26 July, 2008
Walk: Yorkshire Three Peaks
As the blog has documented, I've completed several walks and cycle rides in the south-western Yorkshire Dales, including Whernside (the highest point in Yorkshire, at 728m asl), Ingleborough (723m) and Pen-y-ghent (691m) as individual trips. However, I've always fancied linking them together as the famous 'Yorkshire Three Peaks Challenge', a single 37.5–42 km (23.3–26.1 miles – approximately a full marathon) circuit visiting all three summits, with a total ascent of over 1,600m.
HV & I had planned to complete it early on an autumn day, to avoid both the heat and congested footpaths of midsummer, but when J expressed an interest in attempting it with us and a childhood friend this weekend, we didn't hesitate. Possibly a flawed decision....
The standard anticlockwise route is well-known and is the subject of several dedicated websites, so I won't go into great detail here; I've mentioned it in the annotations of the accompanying photos, if anyone's particularly interested. In short, we walked from Horton in Ribblesdale to Pen-y-Ghent via Brackenbottom, directly across Horton Moor to Ribblehead, up Whernside via the railway and down via Bruntscar, then up Ingleborough via the Old Hill Inn and back to Horton via Sulber.
The 'challenge' is to complete the route within twelve hours. Those who clock-in at the Pen-y-ghent Café in Horton before starting then clock back in having finished within the designated time qualify for membership of the 'Three Peaks of Yorkshire Club', and their badge & tie. No thanks – I like the safety net offered by the booking-in system, but the petty exclusivity of a 'club' and associated merchandise really don't interest me. Not that it's particularly exclusive – according to the cafe's records, more than 200,000 walkers participated 'officially' in the first 35 years of its operation, and that doesn't include those who, like me, didn't clock in.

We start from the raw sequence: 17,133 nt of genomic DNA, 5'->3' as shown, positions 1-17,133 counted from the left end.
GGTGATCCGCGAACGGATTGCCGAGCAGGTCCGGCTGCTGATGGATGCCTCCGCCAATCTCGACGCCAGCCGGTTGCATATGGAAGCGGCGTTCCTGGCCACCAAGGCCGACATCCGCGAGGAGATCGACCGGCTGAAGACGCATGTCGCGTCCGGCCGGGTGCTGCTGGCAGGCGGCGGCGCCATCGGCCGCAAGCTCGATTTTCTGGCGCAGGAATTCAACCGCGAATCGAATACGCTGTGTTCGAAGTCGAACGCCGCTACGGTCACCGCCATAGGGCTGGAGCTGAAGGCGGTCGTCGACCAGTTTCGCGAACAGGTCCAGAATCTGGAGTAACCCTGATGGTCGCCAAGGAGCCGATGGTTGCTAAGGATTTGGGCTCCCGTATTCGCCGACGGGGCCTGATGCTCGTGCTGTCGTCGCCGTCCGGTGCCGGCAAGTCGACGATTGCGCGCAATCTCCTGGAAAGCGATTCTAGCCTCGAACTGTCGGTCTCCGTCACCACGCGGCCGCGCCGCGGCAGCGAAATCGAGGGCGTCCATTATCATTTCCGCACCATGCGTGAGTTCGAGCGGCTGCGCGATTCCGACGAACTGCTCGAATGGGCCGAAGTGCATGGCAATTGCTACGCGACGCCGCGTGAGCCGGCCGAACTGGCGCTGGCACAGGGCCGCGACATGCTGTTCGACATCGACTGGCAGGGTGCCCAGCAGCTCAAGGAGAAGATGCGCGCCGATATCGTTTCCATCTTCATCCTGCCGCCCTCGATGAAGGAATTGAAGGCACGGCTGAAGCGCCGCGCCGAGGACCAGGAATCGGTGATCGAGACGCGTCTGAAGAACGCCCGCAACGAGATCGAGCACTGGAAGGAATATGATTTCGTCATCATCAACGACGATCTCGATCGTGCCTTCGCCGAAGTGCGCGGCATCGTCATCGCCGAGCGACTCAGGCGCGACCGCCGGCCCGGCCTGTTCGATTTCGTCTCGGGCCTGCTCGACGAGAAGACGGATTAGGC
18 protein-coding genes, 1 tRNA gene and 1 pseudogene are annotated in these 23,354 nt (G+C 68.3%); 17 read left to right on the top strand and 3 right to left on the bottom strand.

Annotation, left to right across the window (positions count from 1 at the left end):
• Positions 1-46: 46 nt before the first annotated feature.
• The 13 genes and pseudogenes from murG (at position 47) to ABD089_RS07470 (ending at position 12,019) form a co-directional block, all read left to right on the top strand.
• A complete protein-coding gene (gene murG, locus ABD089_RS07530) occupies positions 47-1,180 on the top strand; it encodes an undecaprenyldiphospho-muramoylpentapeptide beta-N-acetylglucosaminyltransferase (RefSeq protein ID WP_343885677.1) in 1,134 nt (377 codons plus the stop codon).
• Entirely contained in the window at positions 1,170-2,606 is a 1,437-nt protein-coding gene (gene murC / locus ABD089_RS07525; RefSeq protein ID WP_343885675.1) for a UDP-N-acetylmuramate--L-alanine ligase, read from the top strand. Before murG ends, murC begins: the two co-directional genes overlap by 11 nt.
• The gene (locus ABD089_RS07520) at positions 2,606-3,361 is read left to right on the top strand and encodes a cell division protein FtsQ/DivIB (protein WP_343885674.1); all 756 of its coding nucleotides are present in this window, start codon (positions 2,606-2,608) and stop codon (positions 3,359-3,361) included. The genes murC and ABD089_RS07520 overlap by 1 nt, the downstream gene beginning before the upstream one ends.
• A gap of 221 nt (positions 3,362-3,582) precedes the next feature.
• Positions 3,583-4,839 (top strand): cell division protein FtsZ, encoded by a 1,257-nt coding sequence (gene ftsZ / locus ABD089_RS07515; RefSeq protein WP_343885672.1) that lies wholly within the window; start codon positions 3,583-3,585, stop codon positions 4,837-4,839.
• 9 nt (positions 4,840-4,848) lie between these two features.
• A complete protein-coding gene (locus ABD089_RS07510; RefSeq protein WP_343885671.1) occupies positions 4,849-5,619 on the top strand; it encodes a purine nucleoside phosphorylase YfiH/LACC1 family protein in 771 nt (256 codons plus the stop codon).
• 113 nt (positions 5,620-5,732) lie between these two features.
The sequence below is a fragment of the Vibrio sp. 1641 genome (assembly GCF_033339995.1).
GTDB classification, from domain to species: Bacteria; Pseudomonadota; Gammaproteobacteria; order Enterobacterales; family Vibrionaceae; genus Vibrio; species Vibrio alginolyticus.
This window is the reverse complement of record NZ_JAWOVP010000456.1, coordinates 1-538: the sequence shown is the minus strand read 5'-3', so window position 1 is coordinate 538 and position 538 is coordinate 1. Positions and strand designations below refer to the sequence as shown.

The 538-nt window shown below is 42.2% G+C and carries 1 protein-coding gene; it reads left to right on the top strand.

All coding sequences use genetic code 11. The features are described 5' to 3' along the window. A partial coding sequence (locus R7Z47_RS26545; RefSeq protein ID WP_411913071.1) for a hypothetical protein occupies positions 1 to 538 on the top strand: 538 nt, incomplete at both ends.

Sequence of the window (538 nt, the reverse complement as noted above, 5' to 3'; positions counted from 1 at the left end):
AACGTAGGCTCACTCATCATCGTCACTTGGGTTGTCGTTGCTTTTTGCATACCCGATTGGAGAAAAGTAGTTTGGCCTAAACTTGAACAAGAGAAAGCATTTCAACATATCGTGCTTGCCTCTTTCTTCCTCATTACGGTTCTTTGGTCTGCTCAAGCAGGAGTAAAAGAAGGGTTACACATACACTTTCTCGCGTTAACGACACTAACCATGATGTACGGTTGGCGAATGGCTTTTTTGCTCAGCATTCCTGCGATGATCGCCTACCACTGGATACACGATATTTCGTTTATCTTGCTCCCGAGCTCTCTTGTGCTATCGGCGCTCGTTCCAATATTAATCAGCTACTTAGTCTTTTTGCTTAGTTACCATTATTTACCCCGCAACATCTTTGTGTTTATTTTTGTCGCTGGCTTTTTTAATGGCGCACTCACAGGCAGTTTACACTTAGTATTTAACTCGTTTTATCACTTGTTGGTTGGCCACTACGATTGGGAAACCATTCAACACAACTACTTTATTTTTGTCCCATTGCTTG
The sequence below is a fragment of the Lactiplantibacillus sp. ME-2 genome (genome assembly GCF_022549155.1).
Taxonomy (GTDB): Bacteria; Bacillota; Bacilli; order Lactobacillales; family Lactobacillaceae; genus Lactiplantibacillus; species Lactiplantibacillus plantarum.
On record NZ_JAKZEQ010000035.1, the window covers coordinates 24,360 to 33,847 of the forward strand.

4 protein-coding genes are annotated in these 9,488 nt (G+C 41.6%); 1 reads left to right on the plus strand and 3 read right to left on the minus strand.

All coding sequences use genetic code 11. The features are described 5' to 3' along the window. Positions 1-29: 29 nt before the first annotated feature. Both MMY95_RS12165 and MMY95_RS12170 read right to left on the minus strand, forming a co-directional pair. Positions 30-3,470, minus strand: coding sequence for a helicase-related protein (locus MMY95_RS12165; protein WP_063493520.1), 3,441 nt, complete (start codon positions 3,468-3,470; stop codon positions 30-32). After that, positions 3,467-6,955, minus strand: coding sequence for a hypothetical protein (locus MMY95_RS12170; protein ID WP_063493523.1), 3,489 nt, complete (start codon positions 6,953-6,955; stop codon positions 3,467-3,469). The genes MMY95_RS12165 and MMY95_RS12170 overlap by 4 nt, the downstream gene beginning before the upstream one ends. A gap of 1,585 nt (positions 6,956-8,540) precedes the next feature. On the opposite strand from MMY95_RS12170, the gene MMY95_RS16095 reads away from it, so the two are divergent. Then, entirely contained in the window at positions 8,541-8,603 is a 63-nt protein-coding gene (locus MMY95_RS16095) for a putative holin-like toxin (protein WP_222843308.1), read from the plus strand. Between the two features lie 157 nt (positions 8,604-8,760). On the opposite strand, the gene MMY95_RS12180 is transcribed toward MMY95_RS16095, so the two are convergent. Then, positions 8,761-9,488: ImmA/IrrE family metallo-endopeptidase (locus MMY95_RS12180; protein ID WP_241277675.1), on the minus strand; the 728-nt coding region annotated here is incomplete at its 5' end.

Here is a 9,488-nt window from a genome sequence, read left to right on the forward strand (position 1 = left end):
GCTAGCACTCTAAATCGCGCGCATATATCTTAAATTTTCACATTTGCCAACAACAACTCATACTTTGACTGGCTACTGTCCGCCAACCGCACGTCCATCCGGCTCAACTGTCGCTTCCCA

'Official' is also a relative term: the Three Peaks path doesn't have the same level of recognition as, say, the Pennine Way: you won't find it specifically marked as a named route on an Ordnance Survey map, and it's not signposted on the ground.
Hence, take care: we were lucky enough to experience good weather and though I say it myself, I'm pretty fit, but the walk and upland environment shouldn't be underestimated – it's not a Sunday stroll and one needs at least basic equipment. Though most of the route follows well-trodden paths, the section from Pen-y-ghent to Ribblehead strikes directly across open moorland. In poor visibility 'out of season', I'd definitely want to be fully weatherproofed and carrying a map & compass.
Despite my disinterest in winning a badge, I did want to complete the route within, at worst, twelve hours; nine hours had seemed plenty when I'd planned for an easy but continuous pace (apart from momentary photo stops) and a ~15 min lunch break on each summit.
However, it didn't seem to work. My starting pace drew complaints, and I reached the summit fully 15 mins before the others, so I was more than ready to proceed when they arrived to begin their rather longer break.